Most lobsters are a mottled brown color, but sometimes you can see a strange orange or blue lobster. And then, when lobsters are cooked, they turn bright red. Why is there such a rainbow of lobster colors?
As explained in this video from the American Chemical Society, lobsters eat a red pigment in their plant food called astanxanthin, which helps protect them against stress. This pigment is stored in a lobster's skin underneath its hard outer shell. But over time, the pigment begins to migrate into the shell, where different shell proteins alter the pigment to store it, changing its color. This creates a layer cake of lobster colors: the red skin at the bottom, a layer of blue pigment in the shell's bottom layer, and orange on the outside of the shell. When we look at a lobster, these colors combine to create the muddy brown color. But when a lobster is cooked in a pot of boiling water, the heat breaks down the blue and orange proteins in the shell—leaving just the bright red skin visible.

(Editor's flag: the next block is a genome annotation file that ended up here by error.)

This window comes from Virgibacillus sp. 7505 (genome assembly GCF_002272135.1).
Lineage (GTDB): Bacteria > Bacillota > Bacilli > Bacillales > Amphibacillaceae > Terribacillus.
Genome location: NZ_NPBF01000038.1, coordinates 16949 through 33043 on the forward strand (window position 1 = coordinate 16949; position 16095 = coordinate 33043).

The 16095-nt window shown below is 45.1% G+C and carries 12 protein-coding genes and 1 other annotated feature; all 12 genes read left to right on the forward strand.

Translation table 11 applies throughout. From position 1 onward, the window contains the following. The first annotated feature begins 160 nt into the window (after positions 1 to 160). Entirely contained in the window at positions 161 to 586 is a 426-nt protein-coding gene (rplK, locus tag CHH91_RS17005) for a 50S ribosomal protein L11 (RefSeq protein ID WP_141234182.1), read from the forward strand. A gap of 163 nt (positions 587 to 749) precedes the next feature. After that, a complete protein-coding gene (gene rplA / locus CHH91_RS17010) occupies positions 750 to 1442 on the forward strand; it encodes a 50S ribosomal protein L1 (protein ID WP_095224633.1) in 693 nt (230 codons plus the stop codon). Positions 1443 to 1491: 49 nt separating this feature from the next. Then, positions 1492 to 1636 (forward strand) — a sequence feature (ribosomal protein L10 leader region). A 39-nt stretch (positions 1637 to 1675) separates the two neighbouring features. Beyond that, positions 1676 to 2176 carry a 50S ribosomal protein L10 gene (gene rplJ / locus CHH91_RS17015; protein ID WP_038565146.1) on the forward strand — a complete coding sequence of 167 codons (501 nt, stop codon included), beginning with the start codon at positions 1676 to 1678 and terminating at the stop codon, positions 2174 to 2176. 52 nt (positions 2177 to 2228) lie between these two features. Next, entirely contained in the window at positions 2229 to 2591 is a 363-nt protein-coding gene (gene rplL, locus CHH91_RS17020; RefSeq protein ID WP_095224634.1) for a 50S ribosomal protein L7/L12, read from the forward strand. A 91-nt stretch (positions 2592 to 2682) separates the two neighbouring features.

Watch the video to learn how scientists use multi-colored lobsters to study a shell disease caused by bacteria in the Northeastern U.S. ocean.